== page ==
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Recording artist Prince performs with singer Mary J. Blige onstage during the 2012 iHeartRadio Music Festival at the MGM Grand Garden Arena on September 22, 2012 in Las Vegas, Nevada. (Photo by Isaac Brekken/Getty Images for Clear Channel)

A Minneapolis suburb is trying to figure out to do with a large plot of land once owned by Prince.

According to the Minneapolis Star-Tribune, Lennar Corp. wants to develop a neighborhood of market-rate and luxury houses on the sprawling 188-acre site, which lies between Galpin Boulevard and the shore of Lake Ann, in Chanhassen, Minn. – which is southwest of Minneapolis.

The company presented a proposal that would require the city’s approval of a planned unit development involving a “transfer of density” — a zoning shift that would cluster 181 homes on one side of the property and leave about 50 acres as undeveloped woods and wetlands along the lake for a park. If the city does not approve it, Lennar could develop the land under existing zoning laws.

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“This is a gem of a property, and it’s not just because of the legacy of Prince but because it’s a spectacular piece of property,” Mayor Elise Ryan said, adding that it “should not just be, save the [wooded lakeshore] park” but “save the entire piece of property.”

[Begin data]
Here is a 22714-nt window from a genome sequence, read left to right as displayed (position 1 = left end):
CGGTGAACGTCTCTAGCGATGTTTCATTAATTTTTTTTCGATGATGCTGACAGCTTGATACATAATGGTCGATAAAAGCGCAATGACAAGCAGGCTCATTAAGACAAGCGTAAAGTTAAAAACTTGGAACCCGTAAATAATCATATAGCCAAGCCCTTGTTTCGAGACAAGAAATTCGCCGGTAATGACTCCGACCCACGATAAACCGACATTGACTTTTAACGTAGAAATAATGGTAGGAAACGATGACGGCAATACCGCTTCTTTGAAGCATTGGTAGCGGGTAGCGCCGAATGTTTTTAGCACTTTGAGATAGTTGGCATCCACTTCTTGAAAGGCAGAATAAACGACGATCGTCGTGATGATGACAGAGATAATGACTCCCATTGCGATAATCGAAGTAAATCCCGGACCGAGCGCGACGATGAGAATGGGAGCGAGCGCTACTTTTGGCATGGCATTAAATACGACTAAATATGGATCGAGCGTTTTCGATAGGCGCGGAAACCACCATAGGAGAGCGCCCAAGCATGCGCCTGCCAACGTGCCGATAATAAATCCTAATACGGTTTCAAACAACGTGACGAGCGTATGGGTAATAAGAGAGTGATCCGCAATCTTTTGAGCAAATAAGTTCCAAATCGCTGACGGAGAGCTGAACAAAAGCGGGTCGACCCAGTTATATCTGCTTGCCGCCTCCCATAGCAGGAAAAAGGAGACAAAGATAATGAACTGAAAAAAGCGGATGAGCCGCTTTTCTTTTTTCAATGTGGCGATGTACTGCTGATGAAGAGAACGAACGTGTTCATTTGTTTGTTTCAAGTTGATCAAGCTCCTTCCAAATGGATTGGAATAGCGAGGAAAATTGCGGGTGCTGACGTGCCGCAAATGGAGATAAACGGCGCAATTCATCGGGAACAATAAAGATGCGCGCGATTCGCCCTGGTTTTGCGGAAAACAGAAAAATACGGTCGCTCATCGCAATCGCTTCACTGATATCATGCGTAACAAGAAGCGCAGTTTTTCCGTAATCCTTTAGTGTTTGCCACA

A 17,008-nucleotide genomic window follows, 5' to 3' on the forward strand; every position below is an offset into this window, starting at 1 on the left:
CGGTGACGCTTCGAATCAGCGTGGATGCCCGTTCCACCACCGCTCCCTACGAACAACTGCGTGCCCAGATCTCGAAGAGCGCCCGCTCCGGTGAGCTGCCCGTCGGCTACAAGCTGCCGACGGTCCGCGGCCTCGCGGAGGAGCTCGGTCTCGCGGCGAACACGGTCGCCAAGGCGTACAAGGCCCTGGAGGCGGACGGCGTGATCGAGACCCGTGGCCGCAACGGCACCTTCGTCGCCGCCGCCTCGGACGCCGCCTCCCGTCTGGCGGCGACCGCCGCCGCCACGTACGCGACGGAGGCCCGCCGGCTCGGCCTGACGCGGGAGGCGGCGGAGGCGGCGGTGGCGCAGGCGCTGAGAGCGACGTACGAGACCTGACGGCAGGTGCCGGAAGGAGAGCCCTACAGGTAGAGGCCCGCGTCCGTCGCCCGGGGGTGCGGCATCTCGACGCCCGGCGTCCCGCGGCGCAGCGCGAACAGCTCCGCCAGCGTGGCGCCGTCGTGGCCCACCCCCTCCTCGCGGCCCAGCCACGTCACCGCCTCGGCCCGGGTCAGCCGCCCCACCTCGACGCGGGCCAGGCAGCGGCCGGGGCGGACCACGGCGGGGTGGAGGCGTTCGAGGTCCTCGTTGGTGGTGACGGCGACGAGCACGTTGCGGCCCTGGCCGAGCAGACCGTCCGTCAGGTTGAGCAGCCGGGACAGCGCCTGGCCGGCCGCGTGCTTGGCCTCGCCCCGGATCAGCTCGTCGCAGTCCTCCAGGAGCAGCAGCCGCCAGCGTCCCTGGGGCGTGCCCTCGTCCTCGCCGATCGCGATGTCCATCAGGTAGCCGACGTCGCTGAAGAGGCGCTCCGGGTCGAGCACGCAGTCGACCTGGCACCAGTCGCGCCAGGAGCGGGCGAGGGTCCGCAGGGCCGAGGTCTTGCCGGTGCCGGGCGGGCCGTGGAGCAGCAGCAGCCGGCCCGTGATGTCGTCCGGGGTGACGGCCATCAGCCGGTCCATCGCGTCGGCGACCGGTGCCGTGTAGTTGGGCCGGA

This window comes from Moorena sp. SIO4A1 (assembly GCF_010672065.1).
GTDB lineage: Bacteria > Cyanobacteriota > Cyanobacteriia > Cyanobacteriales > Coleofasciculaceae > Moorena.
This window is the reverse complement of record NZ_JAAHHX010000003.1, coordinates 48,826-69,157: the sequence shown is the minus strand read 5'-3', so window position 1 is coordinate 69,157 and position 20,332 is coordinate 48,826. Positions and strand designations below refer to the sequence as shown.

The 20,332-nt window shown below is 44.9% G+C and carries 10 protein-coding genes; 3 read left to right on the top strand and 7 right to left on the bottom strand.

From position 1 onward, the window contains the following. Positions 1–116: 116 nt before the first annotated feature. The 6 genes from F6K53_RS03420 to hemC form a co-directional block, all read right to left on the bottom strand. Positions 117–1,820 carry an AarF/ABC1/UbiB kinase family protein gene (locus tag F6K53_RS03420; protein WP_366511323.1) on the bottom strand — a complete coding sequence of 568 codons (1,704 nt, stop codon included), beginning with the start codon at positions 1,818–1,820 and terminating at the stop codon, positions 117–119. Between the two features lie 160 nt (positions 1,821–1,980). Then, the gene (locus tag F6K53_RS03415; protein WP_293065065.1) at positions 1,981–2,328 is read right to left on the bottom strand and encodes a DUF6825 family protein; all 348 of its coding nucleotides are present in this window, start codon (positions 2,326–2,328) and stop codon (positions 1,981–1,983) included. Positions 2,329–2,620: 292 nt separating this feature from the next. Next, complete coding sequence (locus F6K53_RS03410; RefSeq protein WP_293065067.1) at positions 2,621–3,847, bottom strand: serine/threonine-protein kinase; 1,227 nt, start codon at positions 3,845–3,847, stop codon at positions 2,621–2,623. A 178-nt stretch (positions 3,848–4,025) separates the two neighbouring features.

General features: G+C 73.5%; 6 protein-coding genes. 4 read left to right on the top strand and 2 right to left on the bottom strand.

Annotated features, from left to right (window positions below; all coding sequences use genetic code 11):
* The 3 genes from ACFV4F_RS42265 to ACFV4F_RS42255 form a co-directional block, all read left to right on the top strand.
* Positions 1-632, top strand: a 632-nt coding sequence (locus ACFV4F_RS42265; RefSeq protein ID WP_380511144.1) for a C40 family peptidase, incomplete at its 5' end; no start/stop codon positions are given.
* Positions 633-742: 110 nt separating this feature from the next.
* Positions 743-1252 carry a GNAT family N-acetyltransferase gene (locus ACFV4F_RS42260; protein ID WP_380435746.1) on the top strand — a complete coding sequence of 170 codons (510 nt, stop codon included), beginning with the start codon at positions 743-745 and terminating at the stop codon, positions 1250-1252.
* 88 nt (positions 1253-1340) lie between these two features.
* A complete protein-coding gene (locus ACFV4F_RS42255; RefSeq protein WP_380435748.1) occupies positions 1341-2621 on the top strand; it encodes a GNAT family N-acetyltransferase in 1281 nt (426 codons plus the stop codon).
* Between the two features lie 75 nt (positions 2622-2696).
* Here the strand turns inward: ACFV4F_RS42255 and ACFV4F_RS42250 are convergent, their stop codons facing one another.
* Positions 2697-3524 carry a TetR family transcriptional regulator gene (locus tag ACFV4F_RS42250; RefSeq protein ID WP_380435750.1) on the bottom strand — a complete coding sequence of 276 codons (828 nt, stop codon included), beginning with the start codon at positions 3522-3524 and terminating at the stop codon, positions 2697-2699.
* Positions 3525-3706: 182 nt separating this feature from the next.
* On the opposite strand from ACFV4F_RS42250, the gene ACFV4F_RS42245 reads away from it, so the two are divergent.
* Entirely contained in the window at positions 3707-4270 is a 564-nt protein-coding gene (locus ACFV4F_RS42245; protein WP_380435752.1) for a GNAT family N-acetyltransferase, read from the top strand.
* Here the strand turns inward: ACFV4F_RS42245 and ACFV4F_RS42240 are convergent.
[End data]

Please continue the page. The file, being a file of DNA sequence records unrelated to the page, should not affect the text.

The City Council is expected to vote on the issue Monday, which state law has set as the deadline for responding to Lennar’s request. Council Member Jerry McDonald said in an interview Wednesday that it’s not practical for the city to buy the property because it would cost $10 million or more and require a referendum.

The city also cannot prevent Lennar from developing the property in accordance with existing zoning laws. Ryan said that she hasn’t decided whether to support the development, but added that there was “more work to be done” to improve Lennar’s concept.

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Prince once lived in a yellow three-story house on the property at 7141 Galpin Blvd. The house has since been demolished. His more well-known residence, Paisley Park, is across nearby Highway 5. Prince’s estate put the land on the market after his death in April 2016.

His family has asked that the developers not capitalize on the connection with the iconic entertainer.